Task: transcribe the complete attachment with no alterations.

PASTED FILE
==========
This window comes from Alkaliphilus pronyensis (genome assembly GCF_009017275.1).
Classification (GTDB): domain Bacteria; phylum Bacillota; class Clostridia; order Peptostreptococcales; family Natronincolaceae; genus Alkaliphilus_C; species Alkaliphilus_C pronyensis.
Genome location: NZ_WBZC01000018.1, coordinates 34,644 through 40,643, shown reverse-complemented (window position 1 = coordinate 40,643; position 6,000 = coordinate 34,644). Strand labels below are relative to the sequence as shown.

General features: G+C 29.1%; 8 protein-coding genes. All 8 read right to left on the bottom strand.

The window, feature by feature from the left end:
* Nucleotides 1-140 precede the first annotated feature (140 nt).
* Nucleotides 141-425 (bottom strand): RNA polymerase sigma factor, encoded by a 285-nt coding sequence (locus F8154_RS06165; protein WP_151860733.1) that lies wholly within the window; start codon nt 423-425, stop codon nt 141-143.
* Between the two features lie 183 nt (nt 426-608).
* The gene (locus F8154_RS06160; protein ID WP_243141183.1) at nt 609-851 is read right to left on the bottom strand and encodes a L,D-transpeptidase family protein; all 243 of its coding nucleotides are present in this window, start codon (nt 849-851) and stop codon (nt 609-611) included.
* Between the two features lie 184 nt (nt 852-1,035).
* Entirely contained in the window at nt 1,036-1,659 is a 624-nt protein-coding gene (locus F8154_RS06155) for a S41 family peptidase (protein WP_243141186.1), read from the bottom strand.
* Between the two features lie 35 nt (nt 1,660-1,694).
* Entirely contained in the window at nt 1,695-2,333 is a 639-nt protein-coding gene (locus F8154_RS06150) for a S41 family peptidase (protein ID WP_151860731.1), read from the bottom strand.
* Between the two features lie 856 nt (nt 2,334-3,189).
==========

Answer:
This window comes from Alkaliphilus pronyensis (genome assembly GCF_009017275.1).
Classification (GTDB): domain Bacteria; phylum Bacillota; class Clostridia; order Peptostreptococcales; family Natronincolaceae; genus Alkaliphilus_C; species Alkaliphilus_C pronyensis.
Genome location: NZ_WBZC01000018.1, coordinates 34,644 through 40,643, shown reverse-complemented (window position 1 = coordinate 40,643; position 6,000 = coordinate 34,644). Strand labels below are relative to the sequence as shown.

General features: G+C 29.1%; 8 protein-coding genes. All 8 read right to left on the bottom strand.

The window, feature by feature from the left end:
* Nucleotides 1-140 precede the first annotated feature (140 nt).
* Nucleotides 141-425 (bottom strand): RNA polymerase sigma factor, encoded by a 285-nt coding sequence (locus F8154_RS06165; protein WP_151860733.1) that lies wholly within the window; start codon nt 423-425, stop codon nt 141-143.
* Between the two features lie 183 nt (nt 426-608).
* The gene (locus F8154_RS06160; protein ID WP_243141183.1) at nt 609-851 is read right to left on the bottom strand and encodes a L,D-transpeptidase family protein; all 243 of its coding nucleotides are present in this window, start codon (nt 849-851) and stop codon (nt 609-611) included.
* Between the two features lie 184 nt (nt 852-1,035).
* Entirely contained in the window at nt 1,036-1,659 is a 624-nt protein-coding gene (locus F8154_RS06155) for a S41 family peptidase (protein WP_243141186.1), read from the bottom strand.
* Between the two features lie 35 nt (nt 1,660-1,694).
* Entirely contained in the window at nt 1,695-2,333 is a 639-nt protein-coding gene (locus F8154_RS06150) for a S41 family peptidase (protein ID WP_151860731.1), read from the bottom strand.
* Between the two features lie 856 nt (nt 2,334-3,189).